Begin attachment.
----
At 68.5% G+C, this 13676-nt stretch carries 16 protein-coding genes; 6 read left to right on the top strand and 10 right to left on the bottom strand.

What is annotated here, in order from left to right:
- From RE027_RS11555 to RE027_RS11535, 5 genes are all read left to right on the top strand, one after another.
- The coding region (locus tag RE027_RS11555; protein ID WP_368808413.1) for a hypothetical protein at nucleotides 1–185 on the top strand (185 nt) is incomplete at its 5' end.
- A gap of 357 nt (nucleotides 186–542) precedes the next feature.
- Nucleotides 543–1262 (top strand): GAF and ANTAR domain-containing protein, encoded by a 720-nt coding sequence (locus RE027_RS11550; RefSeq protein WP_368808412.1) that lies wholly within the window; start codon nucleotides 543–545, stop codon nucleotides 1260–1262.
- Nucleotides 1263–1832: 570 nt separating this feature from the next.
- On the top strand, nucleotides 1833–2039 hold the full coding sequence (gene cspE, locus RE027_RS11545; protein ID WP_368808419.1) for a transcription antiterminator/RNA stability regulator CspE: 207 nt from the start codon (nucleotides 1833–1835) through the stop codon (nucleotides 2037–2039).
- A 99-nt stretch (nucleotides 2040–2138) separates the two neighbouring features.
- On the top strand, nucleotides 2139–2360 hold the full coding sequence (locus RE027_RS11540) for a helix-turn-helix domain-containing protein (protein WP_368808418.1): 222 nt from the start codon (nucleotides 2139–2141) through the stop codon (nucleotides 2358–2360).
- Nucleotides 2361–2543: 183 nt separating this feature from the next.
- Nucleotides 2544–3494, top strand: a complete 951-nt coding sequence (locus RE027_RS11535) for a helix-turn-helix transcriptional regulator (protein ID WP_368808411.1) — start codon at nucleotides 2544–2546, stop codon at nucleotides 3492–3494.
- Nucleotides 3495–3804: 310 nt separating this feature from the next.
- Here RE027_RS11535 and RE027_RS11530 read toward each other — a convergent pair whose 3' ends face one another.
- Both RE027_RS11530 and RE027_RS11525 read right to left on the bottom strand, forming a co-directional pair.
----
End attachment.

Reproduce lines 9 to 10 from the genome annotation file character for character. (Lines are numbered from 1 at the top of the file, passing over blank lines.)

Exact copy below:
- A 99-nt stretch (nucleotides 2040–2138) separates the two neighbouring features.
- On the top strand, nucleotides 2139–2360 hold the full coding sequence (locus RE027_RS11540) for a helix-turn-helix domain-containing protein (protein WP_368808418.1): 222 nt from the start codon (nucleotides 2139–2141) through the stop codon (nucleotides 2358–2360).